Old and New Alike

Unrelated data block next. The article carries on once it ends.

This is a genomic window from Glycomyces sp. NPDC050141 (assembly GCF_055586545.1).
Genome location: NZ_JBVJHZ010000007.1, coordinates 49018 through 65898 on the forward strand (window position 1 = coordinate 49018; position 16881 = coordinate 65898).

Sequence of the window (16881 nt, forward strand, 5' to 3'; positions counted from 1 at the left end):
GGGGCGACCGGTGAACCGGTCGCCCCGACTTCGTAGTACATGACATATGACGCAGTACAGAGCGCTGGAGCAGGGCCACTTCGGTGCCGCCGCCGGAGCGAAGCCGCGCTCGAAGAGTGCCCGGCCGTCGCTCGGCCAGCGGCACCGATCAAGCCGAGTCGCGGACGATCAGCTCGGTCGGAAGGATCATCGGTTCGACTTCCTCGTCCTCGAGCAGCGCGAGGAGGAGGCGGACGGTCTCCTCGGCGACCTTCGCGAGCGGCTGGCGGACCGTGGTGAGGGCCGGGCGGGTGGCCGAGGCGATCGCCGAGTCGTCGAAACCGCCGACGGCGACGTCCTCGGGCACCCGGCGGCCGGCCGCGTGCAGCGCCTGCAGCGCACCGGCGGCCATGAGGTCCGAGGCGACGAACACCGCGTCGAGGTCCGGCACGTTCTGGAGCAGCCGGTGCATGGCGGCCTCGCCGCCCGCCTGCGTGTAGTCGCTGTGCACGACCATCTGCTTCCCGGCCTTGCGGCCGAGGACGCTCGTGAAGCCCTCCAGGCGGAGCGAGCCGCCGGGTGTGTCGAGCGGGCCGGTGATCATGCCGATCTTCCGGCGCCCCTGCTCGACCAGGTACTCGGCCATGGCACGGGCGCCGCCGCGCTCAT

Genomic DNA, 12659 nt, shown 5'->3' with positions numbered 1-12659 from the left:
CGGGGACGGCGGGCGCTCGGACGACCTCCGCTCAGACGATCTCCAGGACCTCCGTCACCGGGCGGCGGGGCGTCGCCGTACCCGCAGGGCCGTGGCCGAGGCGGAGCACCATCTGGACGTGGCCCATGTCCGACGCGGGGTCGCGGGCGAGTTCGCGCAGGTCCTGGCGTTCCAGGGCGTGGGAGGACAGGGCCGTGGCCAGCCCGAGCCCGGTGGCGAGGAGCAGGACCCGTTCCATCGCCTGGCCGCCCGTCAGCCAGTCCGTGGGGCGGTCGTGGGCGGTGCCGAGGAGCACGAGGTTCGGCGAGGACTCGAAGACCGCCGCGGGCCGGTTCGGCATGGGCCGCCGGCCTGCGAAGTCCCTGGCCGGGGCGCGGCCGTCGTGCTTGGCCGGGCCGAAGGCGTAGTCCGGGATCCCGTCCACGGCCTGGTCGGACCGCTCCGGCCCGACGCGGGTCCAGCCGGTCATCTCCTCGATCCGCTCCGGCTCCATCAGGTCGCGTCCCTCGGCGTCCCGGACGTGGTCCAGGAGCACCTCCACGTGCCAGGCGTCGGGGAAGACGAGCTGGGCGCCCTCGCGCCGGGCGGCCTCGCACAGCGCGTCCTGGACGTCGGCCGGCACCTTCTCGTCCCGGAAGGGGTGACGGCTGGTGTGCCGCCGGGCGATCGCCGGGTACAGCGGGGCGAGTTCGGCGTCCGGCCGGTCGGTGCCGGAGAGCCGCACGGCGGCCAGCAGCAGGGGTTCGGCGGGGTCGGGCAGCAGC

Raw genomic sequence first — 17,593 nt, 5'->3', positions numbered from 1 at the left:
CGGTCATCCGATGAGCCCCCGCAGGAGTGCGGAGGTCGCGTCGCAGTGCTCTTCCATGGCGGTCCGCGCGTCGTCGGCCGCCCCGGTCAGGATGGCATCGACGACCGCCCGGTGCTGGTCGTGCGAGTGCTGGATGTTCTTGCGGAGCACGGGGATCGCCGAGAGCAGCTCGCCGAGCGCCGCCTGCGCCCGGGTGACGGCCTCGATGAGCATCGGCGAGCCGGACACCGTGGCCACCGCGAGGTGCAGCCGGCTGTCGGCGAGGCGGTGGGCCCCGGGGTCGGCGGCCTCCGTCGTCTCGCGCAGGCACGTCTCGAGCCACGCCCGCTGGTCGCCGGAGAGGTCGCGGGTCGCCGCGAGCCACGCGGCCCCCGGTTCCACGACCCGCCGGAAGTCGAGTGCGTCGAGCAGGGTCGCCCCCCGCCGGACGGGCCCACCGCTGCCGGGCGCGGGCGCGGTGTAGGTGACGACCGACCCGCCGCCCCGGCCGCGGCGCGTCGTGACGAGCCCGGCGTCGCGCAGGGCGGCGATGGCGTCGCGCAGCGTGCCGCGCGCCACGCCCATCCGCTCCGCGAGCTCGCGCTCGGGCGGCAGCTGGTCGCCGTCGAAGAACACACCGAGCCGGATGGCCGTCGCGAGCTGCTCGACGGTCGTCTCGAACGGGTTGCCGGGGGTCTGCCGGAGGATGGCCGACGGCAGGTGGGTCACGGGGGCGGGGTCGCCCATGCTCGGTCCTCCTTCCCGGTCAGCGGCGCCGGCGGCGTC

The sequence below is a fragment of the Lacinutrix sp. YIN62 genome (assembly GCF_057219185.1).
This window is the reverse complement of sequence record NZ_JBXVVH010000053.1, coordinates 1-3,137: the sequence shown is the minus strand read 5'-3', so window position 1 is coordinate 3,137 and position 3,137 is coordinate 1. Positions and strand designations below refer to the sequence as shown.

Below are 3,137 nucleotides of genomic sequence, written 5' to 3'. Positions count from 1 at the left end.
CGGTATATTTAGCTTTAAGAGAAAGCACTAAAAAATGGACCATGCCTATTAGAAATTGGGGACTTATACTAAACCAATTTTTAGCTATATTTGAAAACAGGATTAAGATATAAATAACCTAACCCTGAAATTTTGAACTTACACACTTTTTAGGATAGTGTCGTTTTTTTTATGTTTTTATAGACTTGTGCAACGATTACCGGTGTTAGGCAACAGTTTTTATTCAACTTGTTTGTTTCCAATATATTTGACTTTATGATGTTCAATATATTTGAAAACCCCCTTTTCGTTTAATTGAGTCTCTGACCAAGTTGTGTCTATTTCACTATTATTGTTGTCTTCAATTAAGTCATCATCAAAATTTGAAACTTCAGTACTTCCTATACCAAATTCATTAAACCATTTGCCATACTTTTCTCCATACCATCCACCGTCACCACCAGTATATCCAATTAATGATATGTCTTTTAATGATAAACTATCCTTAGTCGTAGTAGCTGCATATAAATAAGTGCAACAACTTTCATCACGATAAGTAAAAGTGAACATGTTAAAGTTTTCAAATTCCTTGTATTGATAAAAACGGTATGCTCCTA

The event of Abraham nearly offering Issac as a sacrifice seemed absurd to me when I first read it (I say “absurd” meaning God’s command to perform this seemed random because Abraham and Issac did not appear to deserve this). Indeed, in spite of the very fact that I worship a God Who offered His son, I was in shock and confusion upon reading this (I can’t imagine how Abraham must have felt deep down!). A particular verse of this story (a quote by Abraham), however, genuinely transformed my perspective: Genesis 22:8, “ My son, God will provide for Himself the sheep for a whole burnt offering.” This phrase strongly corresponds to a future instance of God providing His Sheep, or Lamb, as an offering—many years to come from then. Issac’s submissiveness and obedience to this-his father’s explanation, is conveyed in the end of this verse: “…and the two of them went together.” The questioning son continuing with his father is much like Christ continuing with His Father, who led Christ to the cross and Christ questioned, “My God, My God, why has Thou forsaken me?” Perhaps Christ experienced a brief flashback to His very cry to Abraham, “Abraham!…do not lay a hand on the lad…for I know you fear God…for My sake,” (said the Angel of the Lord) before He gave up the spirit, likewise because of His fear of God.